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Washington Lewis (1841-1900)

LEWIS

Posted By: Karon Velau (email)
Date: 11/3/2022 at 22:51:38

Washington Lewis
(August 3, 1841 June 5, 1900)

Fur twenty-six years Washington Lewis was an honored resident of Calhoun County and one of its most representative business men. He came here in an early day and cast his lot with the pioneer settlers of the community. People of the present twentieth century period can scarcely realize the Struggles and dangers which attended the early settlers, the heroism and self-sacrifice of lives passed upon the borders of civilization, the hardships endured, the difficulties overcome. These tales of the early days read almost like a romance to those who have known only the modern prosperity and conveniences. The pioneer of the early days was far removed from the privileges and convenience of city or town. Mr. Lewis was born August 3, 1841, in Steuben, Oneida County. New York. He early became familiar with all the duties and labors that fall to the lot of the agriculturist, and after obtaining his preliminary education he was a student in Whitestown Seminary in Utica. For twelve years he followed the profession of teaching and was a successful educator, imparting clearly and concisely to others the knowledge he had acquired. In the year 1869 Mr. Lewis was united in marriage to Miss Lois Meade of North Norwdch, Chenango County, New York, a daughter of Morris and Charlotte (Cole) Meade, both of whom were natives of the Empire state and spent their lives in Chenango County. In 1870 Mr. Lewis and his wife came to Iowa, locating in Tipton, where he was principal of the public schools for one year and where he engaged in merchandising for a year. In 1872 he came with his family to Lake City, then the county seat of Calhoun County, where he remained in business for five years. When Rockwell City was made the county seat he removed to this place, establishing a general store which he conducted alone for some time and then entered into partnership with J. H. Gregg and H. H. Hutchinson. On the 1st of August, 1884, he sold his interest to his partners and joined W. T. Smith and J. C. R. Layton in the organization of the Farmers Bank. At the end of eleven months he purchased his partners' interests and on the 1st of July, 1885, became sole proprietor of the bank, which he conducted with marked ability and success until May 1, 1899. when he sold to the First National Bank of Rockwell City, becoming a director of the latter institution, but taking no active part in its management. In 1897 ms health began to fail and from that time his business affairs were practically conducted by F. P. Huff, cashier of the bank. Previous to 1897 Mr. Lewis confined himself very closely to business. His father's extensive real-estate investments in this county were under his inclusive care and the steady growth of the banking business laid upon him burdens of responsibility that would have taxed the endurance of any one who interested himself so closely in the details of business as he did. His ability as a financier was marked and in the years during which this county was developing lie accumulated a large fortune and died one of the wealthiest men in the country. He at one time was the owner of thirty-six hundred acres of land. Of this he disposed of a part, but at the time of his death was still the owner of extensive realty holdings. He devoted his energies with untiring persistence to his business affairs and thus impaired his robust constitution. Although the best medical skill was summoned to his aid it was all of no avail and death came to him on the 5th of June, 1900. Mr. Lewis exercised his right of franchise in support of the men and measures of the Republican party. Although he never sought office for himself, he labored earnestly to secure the election of his friends and for the adoption of party principles. In an early day he was postmaster of Rockwell City and at different times was a member of the town council and the board of education. His tastes were strictly domestic and he considered no personal sacrifice too great that would enhance the happiness or promote the welfare of his family. He was always thoughtful of his wife and children and rejoiced to see them happy and contented in their beautiful home. One son and five daughters came to grace the marriage of Mr. and Mrs. Lewis, but two of the number died in early childhood. Four daughters survive, namely: Janette; Grace; Lois; and Jennie. The two eldest are very successful school teachers and the family is one of the highest respectability, its members occupying a leading posit inn in social circles. Mr. Lewis was socially connected with the Masonic fraternity. Perhaps no better summary (if his life and characteristics can be given than that which appeared in the Calhoun County Advocate at the time of his death, which reads as follows: "Mr. Lewis was a man of strong individuality, intense in his likes and dislikes and outspoken in his opinions. Occasionally he would become acquainted with a man with whom he could not affiliate in any way, but as a rule he took an active and friendly interest in every acquaintance. When he liked a man he could never do too much for him. and few are the business men of Rockwell City who have not at some time or other been benefited by his friendly interest. Though a shrewd and careful man where business dealings were concerned, he did many quiet acts of kindness that were never known to the world at large. He was no boaster of his benevolences, but it is the unanimous testimony of those that knew him well, that few men ever lived who would do more for the sick and suffering or who would go farther to oblige and help a friend than Wash Lewis. Faults? Yes, who does not have them? And in the hardness and competition of business life he was sometimes credited with faults he did not possess. But under the external demeanor of the successful man of business there beat the great, warm heart of a man who loved his neighbors and friends, his town, his family and home, his church and his God. The testimony of his confidential men of business is that in all the multitudinous transactions of all these years of business he never desired to wrong any man of a penny. He was especially desirous of the good of the community and every movement for the advancement of the moral or material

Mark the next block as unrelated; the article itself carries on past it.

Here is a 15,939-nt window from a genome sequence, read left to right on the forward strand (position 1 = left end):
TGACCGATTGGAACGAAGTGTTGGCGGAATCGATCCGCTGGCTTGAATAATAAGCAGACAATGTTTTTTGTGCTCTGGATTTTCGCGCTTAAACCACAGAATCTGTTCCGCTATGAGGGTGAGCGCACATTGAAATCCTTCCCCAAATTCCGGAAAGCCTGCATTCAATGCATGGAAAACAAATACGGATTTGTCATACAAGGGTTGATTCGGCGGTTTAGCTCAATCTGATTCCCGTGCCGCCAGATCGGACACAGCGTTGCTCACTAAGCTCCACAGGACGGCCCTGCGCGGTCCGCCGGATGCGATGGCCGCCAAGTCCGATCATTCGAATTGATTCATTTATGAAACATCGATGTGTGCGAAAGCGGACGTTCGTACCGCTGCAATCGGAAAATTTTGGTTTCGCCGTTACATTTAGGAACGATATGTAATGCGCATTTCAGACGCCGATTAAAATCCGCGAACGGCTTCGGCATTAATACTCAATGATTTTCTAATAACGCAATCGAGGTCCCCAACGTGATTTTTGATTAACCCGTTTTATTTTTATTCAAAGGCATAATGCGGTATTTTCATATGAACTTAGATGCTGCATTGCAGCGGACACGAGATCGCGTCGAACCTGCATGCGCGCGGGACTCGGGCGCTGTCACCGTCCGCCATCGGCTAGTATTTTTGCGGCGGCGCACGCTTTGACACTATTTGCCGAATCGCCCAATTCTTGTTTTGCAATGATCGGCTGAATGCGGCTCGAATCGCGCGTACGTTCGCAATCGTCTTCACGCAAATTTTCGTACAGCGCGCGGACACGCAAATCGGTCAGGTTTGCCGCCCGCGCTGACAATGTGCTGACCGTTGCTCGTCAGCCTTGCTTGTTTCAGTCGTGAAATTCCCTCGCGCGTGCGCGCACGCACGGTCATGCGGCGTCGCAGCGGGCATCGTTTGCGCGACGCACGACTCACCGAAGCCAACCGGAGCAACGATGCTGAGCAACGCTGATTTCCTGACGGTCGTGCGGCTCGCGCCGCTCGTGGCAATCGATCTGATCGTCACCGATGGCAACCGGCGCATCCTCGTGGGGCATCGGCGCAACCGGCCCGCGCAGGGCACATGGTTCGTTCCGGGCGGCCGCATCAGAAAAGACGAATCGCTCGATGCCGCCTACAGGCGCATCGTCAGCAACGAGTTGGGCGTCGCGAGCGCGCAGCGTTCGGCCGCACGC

interests of the town had behind it the unqualified support of Wash Lewis, lie was the first to welcome strangers to the town and was especially friendly to young men starting out in life, often going out of his way to counsel and encourage them. Among those who have been cheered by his friendly words in time of discouragement the writer wishes to pay a tribute to his memory today. It is no empty platitude to say that he willingly took upon himself the mental burdens of others, and by his hopeful wisdom pointed out the path to success. He did this because he wished to see others succeed.
He had great faith in the people of Rockwell City. He loved to talk of the moral character of our people and the hopeful future that awaited this community. Nothing pleased him better than the incoming of any one whom he thought would help to keep up the moral standard of the town: and no one regretted more than he any lack of success among our citizens." [Source Biographical Record of Calhoun County, Iowa, by S.J. Clarke, 1902, p.450]